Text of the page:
Free, all are invited to participate. Drop-in anytime between 1-3. Donations will be gratefully accepted to help cover event costs. Many thanks to the enthusiastic local retailers participating in the day’s activities. More details about participants coming soon!
In preparation for Winter Fairyland, Nature Linc is hosting a Fairy House Building Workshop for families on January 27th from 1-3pm. Let your imagination run wild as you create an enchanting home for our tiny friends that will be displayed at Lincoln Station on February 3rd. Registration required. Suggested donation of $15/house to cover materials. Learn more here.

Tuesday, February 6th
The Traveling Tales of an Elusive Species on Martha’s Vineyard: The Spotted Turtle 
7-8pm on Zoom
Join LLCT and Liz Olson to learn about spotted turtles. Liz and her team have been tracking and tagging these reptiles since 2020. Tune in to hear some of Liz’s stories from the field. After her presentation there will be plenty of time for questions.
Liz Olson is a Wildlife Biologist and Assistant Director and co-founder of BiodiversityWorks, a nonprofit on Martha’s Vineyard focused on wildlife research and monitoring. She received her undergraduate degree in wildlife management from the University of New Hampshire and her MS in Conservation Biology from Antioch New England University. Liz has studied a variety of species during her 20 year career including piping plovers, river otters, northern long-eared bats, black racer snakes and spotted turtles.
This is a free, zoom program. Please register here in advance to receive the meeting link.

Tuesday, February 13 
Know Your Land:  Understanding Conservation Restrictions and Chapter 61 
7:30-8:30 PM
Zoom webinar
Are you interested in learning about how you can protect your land with a Conservation Restriction or how to save money on property taxes with Chapter 61?  This Zoom event features Ben Urquhart from Harvard’s Conservation Trust who will speak about Conservation Restrictions and Harald Scheid, Harvard’s Town Assessor, who’ll speak about Chapter 61.  Registration required: click here.  

Thursdays, Feb. 22 and 29 
Making Land Available for Farming
Noon – 1:30 p.m.
These two webinars are intended to help farmland owners and their representatives explore motivations, strategies, and mechanics for making any amount of land available to a farmer Learn more and register.



Boston Area Gleaners
*Volunteer opportunities have dwindled down given the time of year, so you can expect there to be fewer trip alert emails as the winter progresses. You can always keep an eye on our website for volunteering updates in the meantime.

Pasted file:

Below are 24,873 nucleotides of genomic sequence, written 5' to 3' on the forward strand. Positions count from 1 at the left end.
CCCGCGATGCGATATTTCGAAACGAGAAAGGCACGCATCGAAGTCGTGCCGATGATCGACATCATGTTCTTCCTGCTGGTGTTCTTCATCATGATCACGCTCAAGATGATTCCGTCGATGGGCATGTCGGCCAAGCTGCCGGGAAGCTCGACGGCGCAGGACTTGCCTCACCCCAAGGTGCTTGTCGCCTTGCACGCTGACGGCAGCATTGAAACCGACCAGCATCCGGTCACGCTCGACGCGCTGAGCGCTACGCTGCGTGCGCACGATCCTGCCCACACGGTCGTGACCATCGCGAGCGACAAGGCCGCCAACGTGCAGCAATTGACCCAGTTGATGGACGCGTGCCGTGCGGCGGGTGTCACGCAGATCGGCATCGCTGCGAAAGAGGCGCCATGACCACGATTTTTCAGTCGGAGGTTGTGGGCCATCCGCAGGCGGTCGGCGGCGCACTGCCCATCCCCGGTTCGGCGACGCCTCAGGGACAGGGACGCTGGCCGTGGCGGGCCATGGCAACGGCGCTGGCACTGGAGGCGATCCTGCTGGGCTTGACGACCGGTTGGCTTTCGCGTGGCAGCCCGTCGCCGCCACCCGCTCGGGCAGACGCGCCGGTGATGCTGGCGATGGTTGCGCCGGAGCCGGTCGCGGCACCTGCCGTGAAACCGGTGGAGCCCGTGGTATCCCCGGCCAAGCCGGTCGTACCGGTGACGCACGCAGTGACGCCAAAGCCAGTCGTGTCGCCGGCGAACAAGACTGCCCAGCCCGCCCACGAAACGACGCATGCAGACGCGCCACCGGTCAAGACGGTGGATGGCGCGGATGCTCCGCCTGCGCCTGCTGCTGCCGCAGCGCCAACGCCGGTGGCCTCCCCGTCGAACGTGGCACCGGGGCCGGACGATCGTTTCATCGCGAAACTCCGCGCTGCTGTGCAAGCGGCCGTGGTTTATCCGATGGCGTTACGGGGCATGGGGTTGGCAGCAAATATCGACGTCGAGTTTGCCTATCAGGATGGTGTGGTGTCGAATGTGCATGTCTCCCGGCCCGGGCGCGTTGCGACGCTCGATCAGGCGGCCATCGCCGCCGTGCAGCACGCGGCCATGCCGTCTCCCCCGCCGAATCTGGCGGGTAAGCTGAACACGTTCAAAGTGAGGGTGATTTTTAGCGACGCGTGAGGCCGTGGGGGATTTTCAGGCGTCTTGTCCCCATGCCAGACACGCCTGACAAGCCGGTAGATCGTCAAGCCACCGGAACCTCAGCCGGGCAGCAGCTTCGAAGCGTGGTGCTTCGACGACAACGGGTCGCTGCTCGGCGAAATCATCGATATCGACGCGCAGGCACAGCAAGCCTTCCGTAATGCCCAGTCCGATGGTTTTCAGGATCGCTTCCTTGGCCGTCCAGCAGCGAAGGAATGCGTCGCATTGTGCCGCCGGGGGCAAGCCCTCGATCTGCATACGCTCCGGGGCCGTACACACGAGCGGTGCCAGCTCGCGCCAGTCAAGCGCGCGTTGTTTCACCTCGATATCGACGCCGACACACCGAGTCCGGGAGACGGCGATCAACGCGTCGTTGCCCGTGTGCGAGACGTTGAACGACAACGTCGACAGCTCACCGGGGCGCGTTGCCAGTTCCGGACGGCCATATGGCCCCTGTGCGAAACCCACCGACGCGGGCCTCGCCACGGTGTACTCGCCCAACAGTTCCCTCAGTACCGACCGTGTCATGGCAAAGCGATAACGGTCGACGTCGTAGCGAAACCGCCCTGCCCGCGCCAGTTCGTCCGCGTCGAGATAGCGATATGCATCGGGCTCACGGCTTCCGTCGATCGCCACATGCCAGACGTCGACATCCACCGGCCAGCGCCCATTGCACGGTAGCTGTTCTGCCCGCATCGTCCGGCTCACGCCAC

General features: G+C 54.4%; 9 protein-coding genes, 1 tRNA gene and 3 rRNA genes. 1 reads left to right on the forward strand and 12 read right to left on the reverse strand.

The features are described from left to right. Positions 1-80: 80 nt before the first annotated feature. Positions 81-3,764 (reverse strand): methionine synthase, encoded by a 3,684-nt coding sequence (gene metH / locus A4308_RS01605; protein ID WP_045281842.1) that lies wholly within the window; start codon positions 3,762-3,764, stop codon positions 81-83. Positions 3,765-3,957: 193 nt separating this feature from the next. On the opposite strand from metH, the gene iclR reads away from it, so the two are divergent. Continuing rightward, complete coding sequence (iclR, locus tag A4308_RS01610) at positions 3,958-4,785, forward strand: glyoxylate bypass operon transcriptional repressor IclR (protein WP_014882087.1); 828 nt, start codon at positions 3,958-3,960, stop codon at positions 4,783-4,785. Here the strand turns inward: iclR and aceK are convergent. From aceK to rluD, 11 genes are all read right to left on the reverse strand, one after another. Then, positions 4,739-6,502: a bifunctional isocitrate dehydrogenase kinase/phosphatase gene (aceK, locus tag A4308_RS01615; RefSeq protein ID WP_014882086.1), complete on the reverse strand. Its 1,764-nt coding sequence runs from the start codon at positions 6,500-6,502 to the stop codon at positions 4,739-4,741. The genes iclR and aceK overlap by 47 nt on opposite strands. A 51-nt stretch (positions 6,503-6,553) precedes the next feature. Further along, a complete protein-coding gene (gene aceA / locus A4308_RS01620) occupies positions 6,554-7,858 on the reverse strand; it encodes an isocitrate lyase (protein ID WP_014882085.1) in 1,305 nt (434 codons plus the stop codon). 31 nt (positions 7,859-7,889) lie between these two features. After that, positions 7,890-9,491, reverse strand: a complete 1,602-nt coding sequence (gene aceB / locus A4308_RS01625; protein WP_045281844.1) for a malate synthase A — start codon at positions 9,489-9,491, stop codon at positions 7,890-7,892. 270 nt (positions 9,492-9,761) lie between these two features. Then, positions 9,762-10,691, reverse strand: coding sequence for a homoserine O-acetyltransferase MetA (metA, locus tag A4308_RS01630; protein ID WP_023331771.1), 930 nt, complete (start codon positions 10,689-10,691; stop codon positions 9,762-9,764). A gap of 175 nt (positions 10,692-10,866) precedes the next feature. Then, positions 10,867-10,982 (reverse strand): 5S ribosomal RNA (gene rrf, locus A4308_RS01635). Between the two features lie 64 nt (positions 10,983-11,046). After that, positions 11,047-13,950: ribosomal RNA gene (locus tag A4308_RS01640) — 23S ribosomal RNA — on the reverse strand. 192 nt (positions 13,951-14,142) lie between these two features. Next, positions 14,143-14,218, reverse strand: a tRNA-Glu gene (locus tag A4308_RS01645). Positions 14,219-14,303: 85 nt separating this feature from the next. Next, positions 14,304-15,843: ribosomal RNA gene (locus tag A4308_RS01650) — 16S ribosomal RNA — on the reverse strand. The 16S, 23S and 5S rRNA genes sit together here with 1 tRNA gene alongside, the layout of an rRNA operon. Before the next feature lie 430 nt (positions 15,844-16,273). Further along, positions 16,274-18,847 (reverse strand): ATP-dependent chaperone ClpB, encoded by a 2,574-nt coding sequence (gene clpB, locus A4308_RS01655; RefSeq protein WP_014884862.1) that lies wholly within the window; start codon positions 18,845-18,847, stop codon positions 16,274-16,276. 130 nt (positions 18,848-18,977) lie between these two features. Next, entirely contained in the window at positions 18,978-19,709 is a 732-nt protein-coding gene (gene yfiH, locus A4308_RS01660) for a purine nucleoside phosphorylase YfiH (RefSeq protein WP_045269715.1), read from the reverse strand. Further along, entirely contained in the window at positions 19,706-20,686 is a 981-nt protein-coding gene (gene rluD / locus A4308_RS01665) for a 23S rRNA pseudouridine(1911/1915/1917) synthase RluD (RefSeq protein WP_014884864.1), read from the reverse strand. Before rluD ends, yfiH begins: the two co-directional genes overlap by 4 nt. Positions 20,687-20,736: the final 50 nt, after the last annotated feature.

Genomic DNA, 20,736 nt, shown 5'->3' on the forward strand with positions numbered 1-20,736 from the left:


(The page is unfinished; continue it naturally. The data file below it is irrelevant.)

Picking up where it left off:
*Please join the waitlist if a trip is full! Not only will this help us gauge interest moving forward, but if someone is unable to attend who had previously committed, and depending on your place on the waitlist, you will be automatically added to the roster.


Wednesday, January 3, the Healey-Driscoll Administration released its Forests as Climate Solutions Report  Report of the Climate Forestry Committee: Recommendations for Climate Oriented Forest Management Guidelines  The report aims to inform development of climate-oriented management guidelines for state forest land to help achieve goals of the 2050 Clean Energy and Climate Plan.

January 2024
Energize Action:  Survey: Help Create a Healthier Community and Shape Our Climate Actions 
Anytime via this LINK
Be part of the solution on climate in 2024! Share your thoughts in the Creating Healthier Communities Together survey to make our community healthier and more climate resilient. is reaching out to you with this request as part of our new ECO (Electrification, Community, & Outreach) Campaign. Together with and our partner communities—Wayland, Framingham, and Natick—we need your input to guide upcoming climate actions to create a healthier and more carbon neutral future. The survey takes less than 5 minutes. Your voice matters! Thank you. For more information go to events.

Coyotes in the Winter  from January 2024 Wildlife Column: Snow at Last! written by Gwyn Loud for the Lincoln Land Conservation Trust.  To read the rest of the column click here.
Coyotes are being reported from many parts of town, which is not surprising because late January to early March is their breeding season, when they are more active. Will Leona, Lincoln’s Land Steward/Ranger, writes as follows: “There has been a bit of an uptick in coyote sightings being reported. Especially around farm fields or areas where food sources or rodents are readily available. We’ve had several calls from concerned residents who fear being in such close proximity to the coyotes. We have been trying to help people understand that this is typical behavior of coyotes as they are looking for whatever food sources are still present and as they have been expanding more in suburban areas. Hikers should be loud and bold, announcing their presence and not running from the coyotes. Dogs should be put on leash at that point as well. We spoke to Mass Wildlife and the Environmental police, who both urge residents to check out the website resources on coyotes or call Mass Wildlife headquarters to speak with a wildlife biologist if they need further clarification.”



Susan Mitchell-Hardt 
President, Acton Conservation Trust